An abomination that should be taken out and shot. Along with those that passed it.
The ruling, dubbed \”Cliff\’s Law\” after the veteran pop star waged a long-running campaign to have the copyright period extended, will prevent his material from the 1960s from falling out of copyright. Some earlier recordings that have fallen out of copyright will move back under its protection.
Musicians ranging from Dame Shirley Bassey, The Who\’s Roger Daltry and Jools Holland welcomed the ruling, alongside contemporary artists like Paloma Faith, who hailed its ramifications for performers\’ long-term prospects.
This is about copyright upon sound recordings, not on the compositions themselves. Songs themselves are copyright until 70 years after the death of the author.
The sound recordings though, the actual performance of the song, was copyright for 50 years only. So now we\’ve just retrospectively changed contract law. Such retrospective changes are not a good idea, only to be done in the face of evidence of massive injustice.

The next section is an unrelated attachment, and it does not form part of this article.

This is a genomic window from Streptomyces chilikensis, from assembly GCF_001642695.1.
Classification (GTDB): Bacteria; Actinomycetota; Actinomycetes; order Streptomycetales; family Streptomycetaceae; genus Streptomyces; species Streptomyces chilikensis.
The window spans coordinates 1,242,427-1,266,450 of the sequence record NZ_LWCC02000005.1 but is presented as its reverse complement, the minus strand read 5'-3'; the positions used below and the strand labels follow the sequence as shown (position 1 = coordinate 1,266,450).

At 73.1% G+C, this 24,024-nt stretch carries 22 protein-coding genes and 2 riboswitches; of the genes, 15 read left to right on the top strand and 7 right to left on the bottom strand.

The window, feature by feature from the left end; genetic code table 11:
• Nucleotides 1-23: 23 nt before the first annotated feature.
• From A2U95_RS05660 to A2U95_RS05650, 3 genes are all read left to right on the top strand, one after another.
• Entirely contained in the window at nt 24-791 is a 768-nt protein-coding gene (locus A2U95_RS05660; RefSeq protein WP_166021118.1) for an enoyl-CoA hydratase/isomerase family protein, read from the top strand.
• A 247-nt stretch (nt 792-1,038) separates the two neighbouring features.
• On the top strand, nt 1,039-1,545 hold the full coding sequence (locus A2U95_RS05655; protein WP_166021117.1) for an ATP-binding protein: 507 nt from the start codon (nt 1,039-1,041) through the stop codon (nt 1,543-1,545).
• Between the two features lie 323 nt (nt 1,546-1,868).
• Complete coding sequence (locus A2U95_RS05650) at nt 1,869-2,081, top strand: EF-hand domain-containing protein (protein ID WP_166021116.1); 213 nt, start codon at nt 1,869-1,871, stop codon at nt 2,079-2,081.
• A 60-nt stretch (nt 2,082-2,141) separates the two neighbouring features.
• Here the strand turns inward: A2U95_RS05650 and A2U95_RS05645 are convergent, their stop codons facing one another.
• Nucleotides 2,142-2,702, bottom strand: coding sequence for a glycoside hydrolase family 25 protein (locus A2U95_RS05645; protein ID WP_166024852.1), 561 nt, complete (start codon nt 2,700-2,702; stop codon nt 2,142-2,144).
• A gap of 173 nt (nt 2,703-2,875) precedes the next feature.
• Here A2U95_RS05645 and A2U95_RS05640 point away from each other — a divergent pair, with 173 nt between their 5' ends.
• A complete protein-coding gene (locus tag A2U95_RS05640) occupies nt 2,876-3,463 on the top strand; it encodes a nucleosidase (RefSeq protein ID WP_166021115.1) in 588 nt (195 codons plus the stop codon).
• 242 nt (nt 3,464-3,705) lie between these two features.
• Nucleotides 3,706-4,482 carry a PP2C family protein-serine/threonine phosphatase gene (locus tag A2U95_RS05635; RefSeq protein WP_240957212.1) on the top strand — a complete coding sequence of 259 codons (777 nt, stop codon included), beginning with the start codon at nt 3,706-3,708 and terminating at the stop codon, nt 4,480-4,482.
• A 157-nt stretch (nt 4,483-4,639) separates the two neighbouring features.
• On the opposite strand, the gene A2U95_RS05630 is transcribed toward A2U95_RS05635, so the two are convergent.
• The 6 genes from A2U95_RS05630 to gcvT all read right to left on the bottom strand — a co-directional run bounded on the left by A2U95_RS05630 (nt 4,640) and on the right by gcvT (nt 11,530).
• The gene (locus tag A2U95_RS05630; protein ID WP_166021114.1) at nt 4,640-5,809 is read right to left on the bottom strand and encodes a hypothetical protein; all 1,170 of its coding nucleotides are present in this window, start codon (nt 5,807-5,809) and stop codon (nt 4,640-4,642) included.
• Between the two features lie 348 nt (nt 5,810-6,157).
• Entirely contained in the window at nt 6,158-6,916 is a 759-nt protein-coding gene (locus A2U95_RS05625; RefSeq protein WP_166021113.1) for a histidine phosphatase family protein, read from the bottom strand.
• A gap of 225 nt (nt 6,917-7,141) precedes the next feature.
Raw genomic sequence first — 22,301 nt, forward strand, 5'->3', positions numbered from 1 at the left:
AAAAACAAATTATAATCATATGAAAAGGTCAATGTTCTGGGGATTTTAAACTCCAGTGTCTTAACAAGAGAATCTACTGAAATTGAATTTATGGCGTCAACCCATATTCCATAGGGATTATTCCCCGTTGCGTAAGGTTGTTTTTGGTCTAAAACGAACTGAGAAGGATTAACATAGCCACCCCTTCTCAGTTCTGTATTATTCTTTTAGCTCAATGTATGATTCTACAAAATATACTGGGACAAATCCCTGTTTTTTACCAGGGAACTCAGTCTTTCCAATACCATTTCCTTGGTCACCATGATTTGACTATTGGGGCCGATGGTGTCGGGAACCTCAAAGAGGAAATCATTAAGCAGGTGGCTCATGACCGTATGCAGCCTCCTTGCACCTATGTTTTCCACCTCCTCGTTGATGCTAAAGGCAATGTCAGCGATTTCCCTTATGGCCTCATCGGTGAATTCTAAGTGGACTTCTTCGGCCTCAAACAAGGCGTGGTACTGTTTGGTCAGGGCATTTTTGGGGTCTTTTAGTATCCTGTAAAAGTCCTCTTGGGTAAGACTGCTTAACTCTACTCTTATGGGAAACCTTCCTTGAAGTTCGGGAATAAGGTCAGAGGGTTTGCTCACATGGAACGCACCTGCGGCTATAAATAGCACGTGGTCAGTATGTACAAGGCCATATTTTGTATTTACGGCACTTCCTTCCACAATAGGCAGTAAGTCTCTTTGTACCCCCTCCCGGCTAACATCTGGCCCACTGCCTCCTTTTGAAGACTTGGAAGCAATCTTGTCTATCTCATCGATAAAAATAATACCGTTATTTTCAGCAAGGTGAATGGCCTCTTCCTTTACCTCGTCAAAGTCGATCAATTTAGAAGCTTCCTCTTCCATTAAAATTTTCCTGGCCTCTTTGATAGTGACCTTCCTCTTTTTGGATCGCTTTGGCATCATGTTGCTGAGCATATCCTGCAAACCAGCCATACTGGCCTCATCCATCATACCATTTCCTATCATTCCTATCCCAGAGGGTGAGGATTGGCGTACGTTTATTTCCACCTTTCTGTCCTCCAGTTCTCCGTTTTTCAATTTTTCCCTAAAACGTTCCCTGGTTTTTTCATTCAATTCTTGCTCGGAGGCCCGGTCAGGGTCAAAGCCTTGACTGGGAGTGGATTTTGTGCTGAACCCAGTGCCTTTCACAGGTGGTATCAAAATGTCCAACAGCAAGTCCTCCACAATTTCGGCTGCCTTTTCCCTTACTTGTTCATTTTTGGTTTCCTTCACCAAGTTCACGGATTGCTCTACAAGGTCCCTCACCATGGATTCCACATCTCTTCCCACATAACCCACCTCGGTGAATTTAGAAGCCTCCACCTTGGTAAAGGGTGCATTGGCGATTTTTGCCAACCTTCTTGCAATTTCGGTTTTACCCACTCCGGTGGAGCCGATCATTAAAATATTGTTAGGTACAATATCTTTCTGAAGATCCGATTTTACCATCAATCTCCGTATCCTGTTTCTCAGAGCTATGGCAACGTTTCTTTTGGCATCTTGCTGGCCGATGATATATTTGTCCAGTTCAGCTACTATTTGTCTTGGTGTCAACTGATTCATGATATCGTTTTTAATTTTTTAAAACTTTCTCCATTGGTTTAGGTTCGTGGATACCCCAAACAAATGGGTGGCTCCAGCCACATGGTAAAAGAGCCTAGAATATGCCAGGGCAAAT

And, let\’s now be honest, who really thinks that anyone at all was put off making a record in 1961 by the thought that copyright on that single would run out in 2011 rather than 2031?
Quite, this is an abomination.
What really, truly, sticks in the craw though is that Harry Rodger Webb made a number of recordings in the relevant time period with a variety of musicians, including the Shadows etc.
Harry Rodger Webb receives the copyright payments on those sound recordings. The other musicians receive nothing.
Agreed, that\’s what they contractually agreed to and that\’s just fine with me. But me, I\’d call someone who insists on the law changing to serve his own income while not extending that change to those he worked with, well, I\’d call them a scumbag.